21 March 2015
Last updated at 11:06
Negotiations on a suitable price for the meningitis B vaccine are still going on after a year
Delays in introducing a vaccine that protects against a deadly form of meningitis are putting the lives of children at risk, campaigners say.
A year ago, expert advisers for the government recommended the meningitis B vaccine be given to babies from two months old across the UK on the NHS.
But a cost-effective price has not yet been agreed with the manufacturers.
Health Secretary Jeremy Hunt told the BBC he was hopeful that a deal could be reached “very soon”.
The manufacturers, GSK, are in discussions with the government.
Meningitis charities are calling for urgent action from the prime minister and the health secretary to conclude negotiations and introduce the vaccine.
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We appeal that a decision is made imminently, so should the vaccine be introduced, it can begin to save children’s lives”
Dr Ian Maconichie
Royal College of Paediatrics and Child Health
Mr Hunt said since the company that initially developed the vaccine had been taken over by GSK, there had been a “substantial” change in price and that he feels “very encouraged”.
He added that while the vaccine had to be introduced at the “right price”, a “deadlock” had now been broken.
Mr Hunt, who spoke to GSK chief executive Sir Andrew Witty within the past week, said: “We do need them to be reasonable, but we certainly want to do everything we can to make sure that we get this vaccine out there.”
He said that as the father of a 10-month-old baby girl, he understands how “terrifying” the “absolutely terrible” disease was for parents.
“This is affecting nearly 2,000 children every year, a tenth of whom tragically lose their lives, so we would love to be the first country in the world to make this vaccine widely available,” added the health secretary.
Meningitis is a bacterial infection that usually affects children under the age of one. There are about 1,870 cases of meningitis B each year in the UK.
Symptoms include a high fever with cold hands and feet, confusion, vomiting and headaches. With early diagnosis and antibiotic treatment, most children will make a full recovery.
But it is fatal in one in 10 cases – and about one in four of those who survive is left with long-term problems, such as amputation, deafness, epilepsy and learning difficulties.
GSK’s list price for a single dose of Bexsero – the vaccine in question – was £75, but that figure would not necessarily apply if it was used in a mass vaccination programme, the company said.
The company recently acquired Bexsero as part of a recent transaction with Novartis.
Sue Davie, from charity Meningitis Now, said: “Too many of our children are needlessly dying or being left disabled due to this lethargic bureaucracy and this government’s inability to conclude a deal.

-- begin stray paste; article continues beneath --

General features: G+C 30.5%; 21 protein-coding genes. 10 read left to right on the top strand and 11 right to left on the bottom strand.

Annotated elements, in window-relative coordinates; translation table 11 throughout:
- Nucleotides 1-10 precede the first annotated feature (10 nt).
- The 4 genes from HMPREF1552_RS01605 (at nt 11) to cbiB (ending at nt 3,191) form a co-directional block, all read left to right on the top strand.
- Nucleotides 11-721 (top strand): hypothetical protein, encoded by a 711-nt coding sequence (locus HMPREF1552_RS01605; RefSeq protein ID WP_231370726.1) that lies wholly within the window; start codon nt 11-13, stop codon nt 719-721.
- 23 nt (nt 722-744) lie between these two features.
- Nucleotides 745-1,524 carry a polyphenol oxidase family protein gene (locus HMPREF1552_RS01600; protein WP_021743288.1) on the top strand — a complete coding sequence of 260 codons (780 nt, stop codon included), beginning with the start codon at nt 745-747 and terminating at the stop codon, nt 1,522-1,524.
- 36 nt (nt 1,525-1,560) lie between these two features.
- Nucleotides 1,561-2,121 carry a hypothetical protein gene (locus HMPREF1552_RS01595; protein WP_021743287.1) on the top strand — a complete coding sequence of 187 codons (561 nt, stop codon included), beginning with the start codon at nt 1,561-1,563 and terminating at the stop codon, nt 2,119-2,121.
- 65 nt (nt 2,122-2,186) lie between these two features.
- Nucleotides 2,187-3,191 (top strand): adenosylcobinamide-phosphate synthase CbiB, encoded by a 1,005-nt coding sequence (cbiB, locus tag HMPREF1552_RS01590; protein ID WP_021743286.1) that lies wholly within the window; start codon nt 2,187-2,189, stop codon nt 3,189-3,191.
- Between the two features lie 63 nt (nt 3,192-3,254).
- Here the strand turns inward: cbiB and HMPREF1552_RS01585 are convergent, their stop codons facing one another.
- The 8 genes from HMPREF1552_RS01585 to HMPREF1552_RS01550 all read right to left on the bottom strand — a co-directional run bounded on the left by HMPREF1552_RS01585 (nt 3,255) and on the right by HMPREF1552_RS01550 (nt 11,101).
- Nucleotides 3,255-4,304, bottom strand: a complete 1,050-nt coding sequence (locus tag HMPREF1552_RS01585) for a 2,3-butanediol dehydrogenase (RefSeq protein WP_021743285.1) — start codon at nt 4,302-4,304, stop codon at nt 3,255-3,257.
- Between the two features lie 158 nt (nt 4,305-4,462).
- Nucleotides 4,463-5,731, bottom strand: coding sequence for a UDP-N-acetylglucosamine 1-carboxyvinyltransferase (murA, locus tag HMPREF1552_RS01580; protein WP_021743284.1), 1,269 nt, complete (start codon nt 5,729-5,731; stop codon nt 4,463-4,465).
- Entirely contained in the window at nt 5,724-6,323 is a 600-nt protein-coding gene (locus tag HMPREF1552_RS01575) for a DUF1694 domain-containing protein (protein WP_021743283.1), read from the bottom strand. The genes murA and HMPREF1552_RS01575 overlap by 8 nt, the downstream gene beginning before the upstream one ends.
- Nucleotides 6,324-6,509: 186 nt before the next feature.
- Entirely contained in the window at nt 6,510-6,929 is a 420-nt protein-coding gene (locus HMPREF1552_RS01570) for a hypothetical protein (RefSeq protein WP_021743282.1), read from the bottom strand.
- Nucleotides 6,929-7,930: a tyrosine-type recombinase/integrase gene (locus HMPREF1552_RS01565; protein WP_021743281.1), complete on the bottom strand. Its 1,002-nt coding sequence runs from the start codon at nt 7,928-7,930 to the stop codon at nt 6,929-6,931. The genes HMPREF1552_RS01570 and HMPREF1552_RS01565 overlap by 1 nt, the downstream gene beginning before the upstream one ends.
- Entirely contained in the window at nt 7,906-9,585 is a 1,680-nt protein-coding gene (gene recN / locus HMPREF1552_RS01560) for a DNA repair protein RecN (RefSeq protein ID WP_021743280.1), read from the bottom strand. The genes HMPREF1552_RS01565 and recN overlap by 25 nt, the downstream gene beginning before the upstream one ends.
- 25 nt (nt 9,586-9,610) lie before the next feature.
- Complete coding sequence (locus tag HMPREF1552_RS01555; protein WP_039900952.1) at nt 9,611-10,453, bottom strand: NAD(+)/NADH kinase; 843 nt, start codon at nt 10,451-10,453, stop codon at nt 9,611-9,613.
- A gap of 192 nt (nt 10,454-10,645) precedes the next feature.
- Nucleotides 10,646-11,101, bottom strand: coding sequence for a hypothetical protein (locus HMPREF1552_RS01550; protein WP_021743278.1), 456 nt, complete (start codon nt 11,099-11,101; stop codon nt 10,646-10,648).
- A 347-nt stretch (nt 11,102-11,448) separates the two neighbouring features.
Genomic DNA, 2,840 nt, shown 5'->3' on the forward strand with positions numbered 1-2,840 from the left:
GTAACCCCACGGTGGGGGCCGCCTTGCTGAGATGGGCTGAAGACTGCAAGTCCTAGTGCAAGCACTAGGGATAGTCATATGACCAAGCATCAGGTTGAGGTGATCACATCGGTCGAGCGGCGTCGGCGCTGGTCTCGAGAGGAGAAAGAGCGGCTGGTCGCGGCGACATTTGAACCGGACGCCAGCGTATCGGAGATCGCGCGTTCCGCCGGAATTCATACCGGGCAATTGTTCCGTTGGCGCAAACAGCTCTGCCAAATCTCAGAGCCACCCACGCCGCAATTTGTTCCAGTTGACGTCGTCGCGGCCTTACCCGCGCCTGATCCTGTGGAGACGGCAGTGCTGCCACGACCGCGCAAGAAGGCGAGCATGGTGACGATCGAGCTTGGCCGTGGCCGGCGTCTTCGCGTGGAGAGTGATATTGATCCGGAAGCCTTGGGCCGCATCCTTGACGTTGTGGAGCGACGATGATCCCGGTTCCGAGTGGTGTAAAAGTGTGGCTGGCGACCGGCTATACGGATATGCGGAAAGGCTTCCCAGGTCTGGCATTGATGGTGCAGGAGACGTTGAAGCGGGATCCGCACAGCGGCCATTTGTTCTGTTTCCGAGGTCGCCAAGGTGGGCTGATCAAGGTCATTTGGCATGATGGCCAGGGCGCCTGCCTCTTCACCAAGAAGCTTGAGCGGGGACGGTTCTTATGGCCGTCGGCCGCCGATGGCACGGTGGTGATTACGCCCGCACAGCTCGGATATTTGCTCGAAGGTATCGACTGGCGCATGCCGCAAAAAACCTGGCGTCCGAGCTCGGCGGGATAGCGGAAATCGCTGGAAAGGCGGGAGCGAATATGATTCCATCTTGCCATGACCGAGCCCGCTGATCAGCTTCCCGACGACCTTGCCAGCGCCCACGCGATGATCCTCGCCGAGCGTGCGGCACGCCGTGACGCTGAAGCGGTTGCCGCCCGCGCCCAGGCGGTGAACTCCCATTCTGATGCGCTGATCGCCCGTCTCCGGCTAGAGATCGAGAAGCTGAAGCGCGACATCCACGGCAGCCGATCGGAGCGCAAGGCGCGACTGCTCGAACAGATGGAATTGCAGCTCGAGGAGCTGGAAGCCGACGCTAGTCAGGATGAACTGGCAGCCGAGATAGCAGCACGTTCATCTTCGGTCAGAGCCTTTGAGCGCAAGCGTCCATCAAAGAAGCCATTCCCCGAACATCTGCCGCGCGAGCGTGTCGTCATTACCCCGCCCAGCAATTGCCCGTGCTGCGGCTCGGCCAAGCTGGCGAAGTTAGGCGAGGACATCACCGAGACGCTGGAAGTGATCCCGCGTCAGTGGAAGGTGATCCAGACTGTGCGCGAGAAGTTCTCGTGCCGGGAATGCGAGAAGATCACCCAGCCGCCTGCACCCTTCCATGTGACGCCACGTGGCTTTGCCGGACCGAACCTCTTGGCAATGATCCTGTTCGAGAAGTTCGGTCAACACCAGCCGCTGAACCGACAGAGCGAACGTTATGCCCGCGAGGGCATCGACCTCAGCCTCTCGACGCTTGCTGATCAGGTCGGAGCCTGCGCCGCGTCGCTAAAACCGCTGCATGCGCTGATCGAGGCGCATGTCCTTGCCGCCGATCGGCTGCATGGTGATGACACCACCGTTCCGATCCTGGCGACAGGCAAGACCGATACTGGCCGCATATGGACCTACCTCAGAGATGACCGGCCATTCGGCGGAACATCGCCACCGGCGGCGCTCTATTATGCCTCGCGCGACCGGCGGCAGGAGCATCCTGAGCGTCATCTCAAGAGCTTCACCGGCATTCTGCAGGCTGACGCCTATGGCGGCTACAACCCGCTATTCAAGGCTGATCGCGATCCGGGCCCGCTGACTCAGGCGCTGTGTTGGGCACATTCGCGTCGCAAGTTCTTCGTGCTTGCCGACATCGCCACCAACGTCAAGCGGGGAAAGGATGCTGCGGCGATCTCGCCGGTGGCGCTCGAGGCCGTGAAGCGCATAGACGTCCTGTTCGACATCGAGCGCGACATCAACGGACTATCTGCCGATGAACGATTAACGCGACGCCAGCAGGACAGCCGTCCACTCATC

“How can it take eight months for two parties to negotiate on one item, especially when that item is a vaccine that will save lives and prevent disability?”
She said the UK had one of the world’s highest meningitis B rates, killing more of the country’s under-fives than any other infectious illness.
What is meningitis?
• Meningitis is an infection of the meninges – the membrane that surrounds the brain and spinal cord
• Meningococcal bacteria are common and carried harmlessly in the nose or throat by about one in 10 people
• They are passed on through close contact
• Anyone can get meningitis but babies and young children are most vulnerable
• Symptoms include a high fever with cold hands and feet, agitation, confusion, vomiting and headaches.
QA: Meningitis B vaccine
Matthew Snape, a consultant in general paediatrics and vaccinology at the Children’s Hospital, Oxford, told BBC Breakfast it was “very frustrating for everyone involved” that negotiations were still under way.
Dr Snape, who works with the Oxford Vaccine Group, which conducted clinical trials on the vaccine, said: “The published suggested cost effective price is between £3 and £7 per dose and the listed price is around £75 a dose, so there’s a big discrepancy there and there has been a year of negotiation.
“It’s very frustrating for everyone involved. Seeing children come in with Men B disease – that’s clearly very frustrating.”
But he added: “We can’t ignore health economics.
“There’s a limited budget in the NHS and that has to be used in the most effective way possible.”
Consultant paediatrician Matthew Snape said the delay was “frustrating”
Dr Ian Maconichie, from the Royal College of Paediatrics and Child Health, said a decision was needed urgently.
“One year on, we appeal that a decision is made imminently, so should the vaccine be introduced, it can begin to save children’s lives and spare some from severe preventable disability as soon as possible.”
There are several different strains of meningitis infection.
Vaccines are already given to babies in the UK to protect against meningitis C.
Last week, Public Health England announced that teenagers would soon be vaccinated against meningitis W after a steep rise in the number of cases.
Prof Snape said the meningitis B vaccine would also protect against meningitis W, which was another reason he believed it should be introduced.
The parents of 16-month-old Harmonie-Rose Allen, who lost all her limbs after contracting meningitis B, said they did not want other families to suffer as they had.
Her mother Freya Hall said of the vaccine: “I just don’t know why it’s not in yet. I am so upset that it’s not brought in.”
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